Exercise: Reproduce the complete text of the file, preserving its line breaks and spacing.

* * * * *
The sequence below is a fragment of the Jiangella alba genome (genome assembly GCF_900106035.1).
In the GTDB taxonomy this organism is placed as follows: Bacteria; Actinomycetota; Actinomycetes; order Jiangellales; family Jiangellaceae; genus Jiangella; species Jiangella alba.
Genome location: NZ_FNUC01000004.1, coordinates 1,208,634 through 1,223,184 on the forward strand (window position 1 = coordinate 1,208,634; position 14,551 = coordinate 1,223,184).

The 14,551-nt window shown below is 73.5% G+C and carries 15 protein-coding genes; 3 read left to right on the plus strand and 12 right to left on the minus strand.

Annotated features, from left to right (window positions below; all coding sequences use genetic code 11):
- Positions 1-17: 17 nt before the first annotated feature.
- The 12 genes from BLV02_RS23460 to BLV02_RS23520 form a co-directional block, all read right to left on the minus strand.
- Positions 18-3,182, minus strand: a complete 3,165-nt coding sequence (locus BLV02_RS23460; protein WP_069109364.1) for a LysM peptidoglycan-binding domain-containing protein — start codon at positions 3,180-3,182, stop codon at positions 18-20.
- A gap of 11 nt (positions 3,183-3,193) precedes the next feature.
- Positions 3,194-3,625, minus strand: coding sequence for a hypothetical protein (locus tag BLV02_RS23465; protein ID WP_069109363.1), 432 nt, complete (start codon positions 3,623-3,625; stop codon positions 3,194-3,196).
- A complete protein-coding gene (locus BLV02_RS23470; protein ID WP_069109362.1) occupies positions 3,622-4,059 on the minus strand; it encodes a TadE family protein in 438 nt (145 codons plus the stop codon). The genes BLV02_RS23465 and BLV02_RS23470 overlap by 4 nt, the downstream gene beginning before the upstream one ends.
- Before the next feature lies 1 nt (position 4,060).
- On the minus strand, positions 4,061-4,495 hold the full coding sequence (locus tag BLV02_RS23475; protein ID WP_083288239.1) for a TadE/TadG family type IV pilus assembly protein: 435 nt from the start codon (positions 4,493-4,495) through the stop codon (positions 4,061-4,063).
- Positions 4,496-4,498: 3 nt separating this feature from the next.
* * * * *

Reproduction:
The sequence below is a fragment of the Jiangella alba genome (genome assembly GCF_900106035.1).
In the GTDB taxonomy this organism is placed as follows: Bacteria; Actinomycetota; Actinomycetes; order Jiangellales; family Jiangellaceae; genus Jiangella; species Jiangella alba.
Genome location: NZ_FNUC01000004.1, coordinates 1,208,634 through 1,223,184 on the forward strand (window position 1 = coordinate 1,208,634; position 14,551 = coordinate 1,223,184).

The 14,551-nt window shown below is 73.5% G+C and carries 15 protein-coding genes; 3 read left to right on the plus strand and 12 right to left on the minus strand.

Annotated features, from left to right (window positions below; all coding sequences use genetic code 11):
- Positions 1-17: 17 nt before the first annotated feature.
- The 12 genes from BLV02_RS23460 to BLV02_RS23520 form a co-directional block, all read right to left on the minus strand.
- Positions 18-3,182, minus strand: a complete 3,165-nt coding sequence (locus BLV02_RS23460; protein WP_069109364.1) for a LysM peptidoglycan-binding domain-containing protein — start codon at positions 3,180-3,182, stop codon at positions 18-20.
- A gap of 11 nt (positions 3,183-3,193) precedes the next feature.
- Positions 3,194-3,625, minus strand: coding sequence for a hypothetical protein (locus tag BLV02_RS23465; protein ID WP_069109363.1), 432 nt, complete (start codon positions 3,623-3,625; stop codon positions 3,194-3,196).
- A complete protein-coding gene (locus BLV02_RS23470; protein ID WP_069109362.1) occupies positions 3,622-4,059 on the minus strand; it encodes a TadE family protein in 438 nt (145 codons plus the stop codon). The genes BLV02_RS23465 and BLV02_RS23470 overlap by 4 nt, the downstream gene beginning before the upstream one ends.
- Before the next feature lies 1 nt (position 4,060).
- On the minus strand, positions 4,061-4,495 hold the full coding sequence (locus tag BLV02_RS23475; protein ID WP_083288239.1) for a TadE/TadG family type IV pilus assembly protein: 435 nt from the start codon (positions 4,493-4,495) through the stop codon (positions 4,061-4,063).
- Positions 4,496-4,498: 3 nt separating this feature from the next.